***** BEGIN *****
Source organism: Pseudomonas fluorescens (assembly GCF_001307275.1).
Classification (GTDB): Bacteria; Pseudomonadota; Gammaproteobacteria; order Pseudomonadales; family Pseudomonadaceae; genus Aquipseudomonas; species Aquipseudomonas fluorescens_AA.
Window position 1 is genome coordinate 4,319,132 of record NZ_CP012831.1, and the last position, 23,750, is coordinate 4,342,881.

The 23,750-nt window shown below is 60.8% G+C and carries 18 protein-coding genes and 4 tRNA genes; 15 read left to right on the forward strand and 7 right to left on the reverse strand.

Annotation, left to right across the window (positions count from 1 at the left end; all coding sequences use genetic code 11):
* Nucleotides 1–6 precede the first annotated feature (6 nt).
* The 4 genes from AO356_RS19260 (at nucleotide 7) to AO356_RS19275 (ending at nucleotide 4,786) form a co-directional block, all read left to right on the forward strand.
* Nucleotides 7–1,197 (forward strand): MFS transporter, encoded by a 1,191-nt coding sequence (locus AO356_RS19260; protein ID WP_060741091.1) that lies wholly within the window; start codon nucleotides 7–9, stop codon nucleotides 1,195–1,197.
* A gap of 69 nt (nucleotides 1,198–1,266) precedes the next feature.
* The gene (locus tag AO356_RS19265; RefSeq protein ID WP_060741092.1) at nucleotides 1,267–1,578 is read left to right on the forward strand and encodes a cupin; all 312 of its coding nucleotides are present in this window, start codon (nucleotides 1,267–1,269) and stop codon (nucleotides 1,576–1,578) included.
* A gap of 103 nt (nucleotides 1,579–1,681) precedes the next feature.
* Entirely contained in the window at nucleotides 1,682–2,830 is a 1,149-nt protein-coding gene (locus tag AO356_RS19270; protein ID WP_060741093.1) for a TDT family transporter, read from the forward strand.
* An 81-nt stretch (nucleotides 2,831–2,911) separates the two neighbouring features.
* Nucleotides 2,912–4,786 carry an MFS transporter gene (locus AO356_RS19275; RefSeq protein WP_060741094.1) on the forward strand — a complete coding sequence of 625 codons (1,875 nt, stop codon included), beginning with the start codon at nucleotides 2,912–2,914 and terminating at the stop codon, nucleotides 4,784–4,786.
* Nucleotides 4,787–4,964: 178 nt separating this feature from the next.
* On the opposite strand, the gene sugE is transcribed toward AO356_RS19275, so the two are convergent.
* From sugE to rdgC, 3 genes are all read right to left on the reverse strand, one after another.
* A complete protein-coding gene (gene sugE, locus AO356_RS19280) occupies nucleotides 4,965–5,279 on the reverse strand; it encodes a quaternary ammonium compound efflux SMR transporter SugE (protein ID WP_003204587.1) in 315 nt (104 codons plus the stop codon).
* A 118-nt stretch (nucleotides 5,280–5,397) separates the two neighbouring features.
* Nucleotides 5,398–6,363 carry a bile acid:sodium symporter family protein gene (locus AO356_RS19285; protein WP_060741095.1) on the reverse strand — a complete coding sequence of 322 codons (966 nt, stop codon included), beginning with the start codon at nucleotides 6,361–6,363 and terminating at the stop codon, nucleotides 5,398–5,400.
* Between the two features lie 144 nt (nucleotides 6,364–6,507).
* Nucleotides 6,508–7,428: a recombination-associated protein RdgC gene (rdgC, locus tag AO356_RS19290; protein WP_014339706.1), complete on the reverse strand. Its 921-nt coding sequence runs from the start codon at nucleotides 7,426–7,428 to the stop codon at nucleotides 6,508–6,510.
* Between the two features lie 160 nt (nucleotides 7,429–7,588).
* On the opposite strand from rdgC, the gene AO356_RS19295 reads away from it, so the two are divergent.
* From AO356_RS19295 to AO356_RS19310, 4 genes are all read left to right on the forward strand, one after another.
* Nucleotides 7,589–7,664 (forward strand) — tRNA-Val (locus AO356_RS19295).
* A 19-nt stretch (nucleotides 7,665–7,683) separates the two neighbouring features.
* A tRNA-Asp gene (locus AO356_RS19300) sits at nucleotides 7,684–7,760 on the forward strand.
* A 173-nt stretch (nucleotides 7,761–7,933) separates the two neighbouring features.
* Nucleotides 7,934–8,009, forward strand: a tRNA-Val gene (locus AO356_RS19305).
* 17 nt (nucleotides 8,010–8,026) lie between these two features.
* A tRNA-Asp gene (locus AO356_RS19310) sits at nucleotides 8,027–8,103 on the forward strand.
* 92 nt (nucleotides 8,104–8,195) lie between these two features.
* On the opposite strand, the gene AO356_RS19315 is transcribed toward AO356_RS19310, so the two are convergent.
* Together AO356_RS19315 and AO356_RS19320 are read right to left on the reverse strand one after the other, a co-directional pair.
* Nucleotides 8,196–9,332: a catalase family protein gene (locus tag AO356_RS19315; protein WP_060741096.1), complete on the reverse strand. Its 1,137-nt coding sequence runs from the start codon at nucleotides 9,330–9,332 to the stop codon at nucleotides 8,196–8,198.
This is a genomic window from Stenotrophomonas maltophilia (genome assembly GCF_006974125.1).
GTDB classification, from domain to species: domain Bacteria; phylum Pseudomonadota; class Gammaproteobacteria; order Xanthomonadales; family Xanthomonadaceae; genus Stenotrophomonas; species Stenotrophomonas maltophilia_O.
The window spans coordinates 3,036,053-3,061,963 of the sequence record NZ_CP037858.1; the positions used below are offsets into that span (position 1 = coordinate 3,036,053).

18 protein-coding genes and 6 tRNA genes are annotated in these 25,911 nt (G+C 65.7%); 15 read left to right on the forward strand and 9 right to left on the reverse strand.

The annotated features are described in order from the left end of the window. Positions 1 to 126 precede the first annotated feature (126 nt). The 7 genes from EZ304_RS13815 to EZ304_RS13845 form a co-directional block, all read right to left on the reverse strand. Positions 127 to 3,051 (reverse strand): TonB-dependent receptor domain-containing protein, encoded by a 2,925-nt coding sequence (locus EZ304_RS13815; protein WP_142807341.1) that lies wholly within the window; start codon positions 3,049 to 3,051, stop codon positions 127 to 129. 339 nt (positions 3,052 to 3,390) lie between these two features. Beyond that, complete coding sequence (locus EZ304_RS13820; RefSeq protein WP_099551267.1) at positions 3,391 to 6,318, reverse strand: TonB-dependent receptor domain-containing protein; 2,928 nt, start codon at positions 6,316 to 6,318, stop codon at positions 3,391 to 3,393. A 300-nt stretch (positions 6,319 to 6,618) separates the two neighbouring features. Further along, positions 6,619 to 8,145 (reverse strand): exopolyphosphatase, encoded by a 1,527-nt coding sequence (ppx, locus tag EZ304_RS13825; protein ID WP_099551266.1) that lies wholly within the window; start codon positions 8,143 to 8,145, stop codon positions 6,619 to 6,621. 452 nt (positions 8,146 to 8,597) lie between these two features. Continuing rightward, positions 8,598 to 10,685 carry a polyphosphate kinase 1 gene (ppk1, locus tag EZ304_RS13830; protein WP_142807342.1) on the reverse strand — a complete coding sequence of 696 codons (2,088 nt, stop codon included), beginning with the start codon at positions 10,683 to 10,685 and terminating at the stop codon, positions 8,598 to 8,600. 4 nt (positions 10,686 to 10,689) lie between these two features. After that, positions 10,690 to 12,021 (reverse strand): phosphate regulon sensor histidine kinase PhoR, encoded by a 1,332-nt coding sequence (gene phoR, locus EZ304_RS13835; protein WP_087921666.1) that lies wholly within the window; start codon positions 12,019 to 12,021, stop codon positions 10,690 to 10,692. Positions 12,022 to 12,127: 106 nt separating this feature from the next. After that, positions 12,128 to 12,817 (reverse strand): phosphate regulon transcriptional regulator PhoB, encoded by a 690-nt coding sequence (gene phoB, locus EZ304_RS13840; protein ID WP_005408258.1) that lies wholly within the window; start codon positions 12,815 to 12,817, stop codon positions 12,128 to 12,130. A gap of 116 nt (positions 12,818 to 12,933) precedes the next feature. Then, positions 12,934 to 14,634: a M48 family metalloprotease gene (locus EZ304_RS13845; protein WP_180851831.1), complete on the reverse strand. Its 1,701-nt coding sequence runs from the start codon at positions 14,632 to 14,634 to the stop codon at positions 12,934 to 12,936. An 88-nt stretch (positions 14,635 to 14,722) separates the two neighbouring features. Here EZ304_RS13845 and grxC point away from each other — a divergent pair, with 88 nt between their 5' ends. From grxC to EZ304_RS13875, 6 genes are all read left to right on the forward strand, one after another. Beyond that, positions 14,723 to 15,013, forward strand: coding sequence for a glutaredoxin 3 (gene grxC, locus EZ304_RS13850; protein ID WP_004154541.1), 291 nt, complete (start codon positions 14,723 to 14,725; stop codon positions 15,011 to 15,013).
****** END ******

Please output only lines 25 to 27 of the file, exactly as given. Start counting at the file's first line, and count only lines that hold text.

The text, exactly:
* From AO356_RS19295 to AO356_RS19310, 4 genes are all read left to right on the forward strand, one after another.
* Nucleotides 7,589–7,664 (forward strand) — tRNA-Val (locus AO356_RS19295).
* A 19-nt stretch (nucleotides 7,665–7,683) separates the two neighbouring features.